Gary Hirshberg

Today is an inspiring day here at Stonyfield. Today is the day Stonyfield is launching new breakthrough packaging for our multipack cups –packaging made from plants.

Packaging that looks, feels, and yes, sounds, exactly the same as the old packaging, yet is utterly – and environmentally – different. Packaging that takes an important step toward making sure we leave a healthier planet for future generations. Packaging that slashes greenhouse gas emissions by 48 percent, reduces the total global warming impact of Stonyfield by 9 percent, and raises the bar on new standards for sustainable packaging and the use of bio-plastics.

It’s packaging you can feel as good about as the organic yogurt inside.

The cup itself is exciting on its own. But when you look deeper, at the complete story of how Stonyfield got to this day – the journey from conception to cornfield to cup – the packaging change becomes something bigger. Something really worth shouting from the rooftops (or chirping about on your Twitter account).

“I’ve been at Stonyfield for almost twenty years working on sustainability, and it’s very rare that we have an opportunity to really make a giant leap forward towards that new green economy getting off of oil,” Nancy Hirshberg, our VP of Natural Resources says. “So this project for me has been so personally fulfilling. It’s involved everyone from all over our company, from R&D and engineering, and purchasing, and marketing and natural resources to come together to really innovate and to do something that’s new, that really gets us beyond just using less stuff and onto the new materials of the future.”

The move to PLA (polylactic acid) from polystyrene has been a long time in the making. It’s been an involved process combining the passion and knowledge of an extremely dedicated group led by the vision of our CE-Yo Gary Hirshberg. There’ve been many twists and turns, lots of setbacks along the way, some moments when it looked impossible and an incredible amount of learning, too. And never a thought of turning back.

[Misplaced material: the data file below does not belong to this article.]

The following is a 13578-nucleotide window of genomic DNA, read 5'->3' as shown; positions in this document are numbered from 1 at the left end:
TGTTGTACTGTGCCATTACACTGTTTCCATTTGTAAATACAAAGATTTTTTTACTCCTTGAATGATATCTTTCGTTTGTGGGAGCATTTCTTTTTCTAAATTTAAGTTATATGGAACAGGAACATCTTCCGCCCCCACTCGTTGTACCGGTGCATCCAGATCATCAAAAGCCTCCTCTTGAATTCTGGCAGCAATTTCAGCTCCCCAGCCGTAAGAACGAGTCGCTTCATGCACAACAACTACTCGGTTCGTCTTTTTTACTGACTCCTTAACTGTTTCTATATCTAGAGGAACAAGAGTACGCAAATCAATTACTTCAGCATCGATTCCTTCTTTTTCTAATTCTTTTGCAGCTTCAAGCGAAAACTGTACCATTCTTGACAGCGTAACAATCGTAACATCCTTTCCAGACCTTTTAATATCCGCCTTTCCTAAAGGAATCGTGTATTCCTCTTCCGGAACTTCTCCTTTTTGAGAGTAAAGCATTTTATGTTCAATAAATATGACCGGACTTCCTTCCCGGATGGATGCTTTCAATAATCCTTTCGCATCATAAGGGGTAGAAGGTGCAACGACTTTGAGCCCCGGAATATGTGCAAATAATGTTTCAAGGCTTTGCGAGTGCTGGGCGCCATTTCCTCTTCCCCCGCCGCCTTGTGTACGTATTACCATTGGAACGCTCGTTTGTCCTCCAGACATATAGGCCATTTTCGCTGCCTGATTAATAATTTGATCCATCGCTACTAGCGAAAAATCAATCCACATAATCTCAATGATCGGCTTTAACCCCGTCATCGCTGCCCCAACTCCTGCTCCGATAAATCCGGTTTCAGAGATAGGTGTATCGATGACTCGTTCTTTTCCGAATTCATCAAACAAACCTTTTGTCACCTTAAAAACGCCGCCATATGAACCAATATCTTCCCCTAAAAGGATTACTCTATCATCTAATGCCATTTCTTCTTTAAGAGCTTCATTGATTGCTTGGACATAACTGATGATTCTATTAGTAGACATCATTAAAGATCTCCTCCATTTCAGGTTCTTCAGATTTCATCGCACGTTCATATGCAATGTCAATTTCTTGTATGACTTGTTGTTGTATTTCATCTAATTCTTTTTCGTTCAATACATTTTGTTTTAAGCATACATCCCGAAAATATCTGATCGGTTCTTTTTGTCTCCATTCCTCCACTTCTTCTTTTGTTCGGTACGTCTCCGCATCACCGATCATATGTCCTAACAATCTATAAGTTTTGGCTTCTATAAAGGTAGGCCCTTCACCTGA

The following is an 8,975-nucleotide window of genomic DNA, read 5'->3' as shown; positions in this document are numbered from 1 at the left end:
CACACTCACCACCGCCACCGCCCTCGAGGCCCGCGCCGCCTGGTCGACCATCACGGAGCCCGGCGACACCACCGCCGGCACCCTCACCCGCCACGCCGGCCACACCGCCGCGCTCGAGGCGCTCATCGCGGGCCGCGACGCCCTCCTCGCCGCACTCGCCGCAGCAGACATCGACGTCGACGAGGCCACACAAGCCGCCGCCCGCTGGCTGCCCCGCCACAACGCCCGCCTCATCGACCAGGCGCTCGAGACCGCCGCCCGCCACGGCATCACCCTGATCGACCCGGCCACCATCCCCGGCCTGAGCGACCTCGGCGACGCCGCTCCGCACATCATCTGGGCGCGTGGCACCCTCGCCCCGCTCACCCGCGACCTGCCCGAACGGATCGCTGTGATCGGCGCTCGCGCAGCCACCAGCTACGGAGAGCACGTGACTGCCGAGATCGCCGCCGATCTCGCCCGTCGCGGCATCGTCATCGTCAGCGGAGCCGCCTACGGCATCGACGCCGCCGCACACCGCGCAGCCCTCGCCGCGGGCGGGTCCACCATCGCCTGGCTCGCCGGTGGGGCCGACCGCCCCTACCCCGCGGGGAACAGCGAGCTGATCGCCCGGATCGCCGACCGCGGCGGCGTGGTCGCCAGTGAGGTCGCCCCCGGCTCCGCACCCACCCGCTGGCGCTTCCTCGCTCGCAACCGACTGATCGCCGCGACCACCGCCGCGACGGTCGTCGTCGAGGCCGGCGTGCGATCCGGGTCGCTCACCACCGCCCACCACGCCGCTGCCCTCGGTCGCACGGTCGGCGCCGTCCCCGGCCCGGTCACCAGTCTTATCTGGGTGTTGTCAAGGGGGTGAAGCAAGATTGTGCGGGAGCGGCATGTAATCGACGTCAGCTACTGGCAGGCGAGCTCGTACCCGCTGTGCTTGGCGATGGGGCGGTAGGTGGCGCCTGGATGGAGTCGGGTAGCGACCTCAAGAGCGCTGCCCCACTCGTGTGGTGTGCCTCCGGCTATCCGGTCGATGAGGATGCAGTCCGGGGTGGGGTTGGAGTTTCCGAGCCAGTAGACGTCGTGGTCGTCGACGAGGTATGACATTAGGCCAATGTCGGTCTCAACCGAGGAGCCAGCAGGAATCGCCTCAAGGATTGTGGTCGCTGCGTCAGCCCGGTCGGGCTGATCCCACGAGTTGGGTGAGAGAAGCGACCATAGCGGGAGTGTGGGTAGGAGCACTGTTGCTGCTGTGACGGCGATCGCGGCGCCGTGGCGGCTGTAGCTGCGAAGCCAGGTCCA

“There has never been a more urgent moment for all of us to recognize what we are doing to this one planet we call home,” shares Gary Hirshberg. “The great thing is that we can still turn things around and realize this incredible opportunity we have to build a sustainable economy where all of us win—consumers, industry and our childrens’ children. “

Sharing what we’ve learned with others, in fact, has been – and continues to be – an essential part of this journey. We’ve been talking with experts about the move to PLA, discussing the impacts and concerns that accompany the change. Key leaders in fields ranging from recycling to GMOs to children’s health have provided key insights to this initiative.

What a response! Michelle Mauthe Harvey of the Environmental Defense Fund said, “Stonyfield appears to understand both the potential and the complexities of these new materials and have done an admirable job of due diligence. It is a great next step.” And David Levine, executive director and co-founder of the American Sustainable Business Council said, “This bold move by Stonyfield forges new ground to advance the use of sustainable biomaterials as a pathway to new economic, social, and environmental benefits.”

FOOD Inc’s director Robby Kenner agrees. “I appreciate Stonyfield’s search for something sustainable and better, rather than waiting for something perfect,” he says. “In the world of sustainability, it’s all a matter of weighing issues.”

We weighed them, and decided to go radical: We’re open sourcing everything we’ve learned on this journey. We’re inviting others to join us and hoping they do. Really. (hear Gary say it himself in the video…)

If all dairy companies in the United States follow suit and replace their polystyrene containers with plant-based plastics, carbon dioxide emissions can be reduced by 671,234 metric tons a year. That’s equal to the emissions from 1.5 million barrels of oil – or the energy use for 57,000 homes for one year.

Wow. What an impact. And what an ultimate goal to work toward. If our story in the near future could become: from cornfield to cup to complete industry change, then I’d remember today as more than just inspiring…I’d remember it as the day we inspired a revolution. That’s what I call a worthy and wonderful Wednesday.

What do you think?